Her work has never before been offered at auction

London – No work by Clara Etso Ugbodaga-Ngu (1921-96), the legendary female Nigerian artist has ever appeared at auction. A recently discovered rare artwork is to be offered in the Modern & Contemporary African Art sale on 9 March at Bonhams New Bond Street. Dancers, which depicts two figures intertwined in a complex architectural composition, is an exceptional example of Ugbodaga-Ngu’s unique blending of Nigerian motifs with a semi-abstract style. The geometric elements of the composition create a lively sense of movement that, along with the painting’s vivid palette, present individual confidence and purpose in the moment following Nigerian independence. It is estimated at £20,000-30,000.

Clara Etso Ugbodaga-Ngu (Nigerian, 1921-1996), Dancers. Estimate: £20,000-30,000

Clara Etso Ugbodaga-Ngu was born in Kano in 1921, and first taught art in mission schools before receiving a scholarship from the colonial administration to study art at Chelsea School of Art in London. Teaching with the Nigerian College of Arts, Science and Technology, Zaria (NCAST), she was the first Nigerian and female teacher in the department and taught the students who went on to form the Zaria Art Society, popularly described as the ‘Zaria rebels’, who rejected European modes of art production to develop a unique hybrid art-making practice. Described by Nigeria Magazine as ‘doyenne of the artists, a painter and sculptor’, Ugbodaga-Ngu taught many leading Nigerian contemporary artists before she herself went on to become a pioneer of Nigerian modernism, playing a substantial role in the structural advancement of the Nigerian art scene in the postcolonial period following independence in 1960. In 1958 Ugbodaga-Ngu held a solo exhibition at the Commonwealth Institute Art Gallery, London – the first art exhibition by a Nigerian female artist in the UK – and recent academic exploration into globalised historical perspectives has reaffirmed the political agency of her works and determined elevation of Nigerian modes.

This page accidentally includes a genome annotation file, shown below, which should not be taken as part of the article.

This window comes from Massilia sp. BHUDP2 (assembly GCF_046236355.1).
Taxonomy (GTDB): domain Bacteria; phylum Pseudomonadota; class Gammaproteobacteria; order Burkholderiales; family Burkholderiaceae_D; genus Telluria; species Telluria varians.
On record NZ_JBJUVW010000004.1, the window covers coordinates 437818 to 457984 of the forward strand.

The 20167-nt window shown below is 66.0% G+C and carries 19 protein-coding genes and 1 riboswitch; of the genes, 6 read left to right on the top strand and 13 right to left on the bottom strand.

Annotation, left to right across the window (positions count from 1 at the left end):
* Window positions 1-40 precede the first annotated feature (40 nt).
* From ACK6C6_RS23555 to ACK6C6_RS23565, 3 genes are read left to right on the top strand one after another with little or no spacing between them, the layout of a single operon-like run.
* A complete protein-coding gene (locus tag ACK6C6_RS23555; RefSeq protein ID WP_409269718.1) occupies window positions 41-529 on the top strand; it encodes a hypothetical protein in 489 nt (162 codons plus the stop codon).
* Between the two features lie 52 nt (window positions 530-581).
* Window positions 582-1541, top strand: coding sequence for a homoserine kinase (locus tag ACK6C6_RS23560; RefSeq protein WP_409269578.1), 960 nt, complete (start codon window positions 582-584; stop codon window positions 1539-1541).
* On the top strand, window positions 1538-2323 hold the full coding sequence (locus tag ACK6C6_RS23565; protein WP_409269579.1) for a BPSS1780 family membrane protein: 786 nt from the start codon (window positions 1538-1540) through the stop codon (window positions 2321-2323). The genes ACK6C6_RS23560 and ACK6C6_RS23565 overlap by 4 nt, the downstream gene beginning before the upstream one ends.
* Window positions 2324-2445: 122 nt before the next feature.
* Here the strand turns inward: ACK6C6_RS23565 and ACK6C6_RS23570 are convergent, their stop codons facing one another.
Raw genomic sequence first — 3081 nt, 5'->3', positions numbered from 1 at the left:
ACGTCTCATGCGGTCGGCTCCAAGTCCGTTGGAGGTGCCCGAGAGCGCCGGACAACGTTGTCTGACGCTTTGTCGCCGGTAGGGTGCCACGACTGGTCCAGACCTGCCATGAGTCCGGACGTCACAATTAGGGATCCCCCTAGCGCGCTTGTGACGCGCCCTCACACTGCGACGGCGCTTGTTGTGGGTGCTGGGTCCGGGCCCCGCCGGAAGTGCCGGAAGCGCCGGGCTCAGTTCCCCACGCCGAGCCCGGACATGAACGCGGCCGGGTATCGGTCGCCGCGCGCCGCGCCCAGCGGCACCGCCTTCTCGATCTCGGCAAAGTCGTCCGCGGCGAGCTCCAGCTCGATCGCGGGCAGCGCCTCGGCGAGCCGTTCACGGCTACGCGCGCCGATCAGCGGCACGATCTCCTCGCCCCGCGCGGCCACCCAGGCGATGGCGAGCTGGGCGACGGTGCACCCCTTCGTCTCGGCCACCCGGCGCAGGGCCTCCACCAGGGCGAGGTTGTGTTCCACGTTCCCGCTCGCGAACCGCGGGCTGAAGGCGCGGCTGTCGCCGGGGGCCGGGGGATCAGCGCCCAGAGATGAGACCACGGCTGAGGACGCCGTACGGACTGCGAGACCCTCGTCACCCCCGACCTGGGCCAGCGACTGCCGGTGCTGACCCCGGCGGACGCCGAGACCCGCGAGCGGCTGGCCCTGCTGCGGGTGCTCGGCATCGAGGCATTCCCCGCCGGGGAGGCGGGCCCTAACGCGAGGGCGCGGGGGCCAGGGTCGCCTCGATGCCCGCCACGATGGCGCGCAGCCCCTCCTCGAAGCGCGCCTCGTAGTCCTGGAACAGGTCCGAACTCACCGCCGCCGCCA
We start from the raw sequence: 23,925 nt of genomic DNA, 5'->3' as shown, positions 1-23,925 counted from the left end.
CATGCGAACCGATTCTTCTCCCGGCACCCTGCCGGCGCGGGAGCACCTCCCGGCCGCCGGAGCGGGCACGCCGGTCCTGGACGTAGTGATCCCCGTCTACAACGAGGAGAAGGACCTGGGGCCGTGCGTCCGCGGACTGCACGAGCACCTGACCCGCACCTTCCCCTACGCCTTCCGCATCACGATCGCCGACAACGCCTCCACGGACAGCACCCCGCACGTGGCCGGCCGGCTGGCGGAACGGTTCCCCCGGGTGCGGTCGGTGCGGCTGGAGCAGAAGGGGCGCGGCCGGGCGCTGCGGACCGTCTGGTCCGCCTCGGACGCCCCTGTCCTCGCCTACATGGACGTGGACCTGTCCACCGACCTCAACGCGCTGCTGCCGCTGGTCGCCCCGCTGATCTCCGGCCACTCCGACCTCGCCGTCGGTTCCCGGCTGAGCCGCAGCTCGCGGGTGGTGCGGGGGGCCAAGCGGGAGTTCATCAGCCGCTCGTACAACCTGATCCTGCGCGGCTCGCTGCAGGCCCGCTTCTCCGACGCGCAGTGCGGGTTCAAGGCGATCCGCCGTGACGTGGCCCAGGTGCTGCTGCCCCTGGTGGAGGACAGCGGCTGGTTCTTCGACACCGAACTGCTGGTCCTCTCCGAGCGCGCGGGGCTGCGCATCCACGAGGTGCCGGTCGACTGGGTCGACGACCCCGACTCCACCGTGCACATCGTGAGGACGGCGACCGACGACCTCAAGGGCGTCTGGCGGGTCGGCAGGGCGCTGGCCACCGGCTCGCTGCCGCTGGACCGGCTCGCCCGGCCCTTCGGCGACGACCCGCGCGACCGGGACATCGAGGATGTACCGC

Giles Peppiatt, Bonhams Director of Contemporary African Art, commented:
“This is an extraordinary discovery! Ugbodaga-Ngu’s paintings are so rare that I never expected to offer one in my career. Her influence on contemporary Nigerian art is an outstanding legacy for a woman who came up against the oppression of colonial power which sought to restrict Nigerian artistry, not to mention the overwhelming dominance of male artists in the field, meaning that her works were comparatively obscured during her lifetime. Her defiant elevation of the developing Nigerian style is especially so in Dancers, and we anticipate much interest from those who appreciate the political and stylistic boldness of Ugbodaga-Ngu’s character as an artist.”

Jareh Das, writing for Bonhams Magazine, said: “Ugbodaga-Ngu made an indelible mark on the cultural landscape of her country […] As an individual whose career spanned the pre- and post-colonial periods in Nigeria, Ugbodaga-Ngu’s perspective was unique, and her work grapples with the paradoxes generated by contact with Western aesthetic ideas to express a vividly Nigerian form of visual experimentation.”

Other highlights of the sale include:
Benedict Chukwukadibia Enwonwu M.B.E (Nigerian, 1917-1994), Ogolo in Motion. Estimate: £200,000-300,000
Benedict Chukwukadibia Enwonwu M.B.E (Nigerian, 1917-1994), My Mama at 80. Estimate: £200,000-300,000
Gerard Sekoto (South African, 1913-1993), Three figures with bicycle. Estimate: £100,000-150,000
Vladimir Griegorovich Tretchikoff (South African, 1913-2006), Resurrection. Estimate: £80,000-120,000
Yusuf Adebayo Cameron Grillo (Nigerian, 1934-2021), The Dancing Bride. Estimate: £80,000-120,000

Modern & Contemporary African Art
9 Mar 2022, starting at 16:00 GMT
London, New Bond Street

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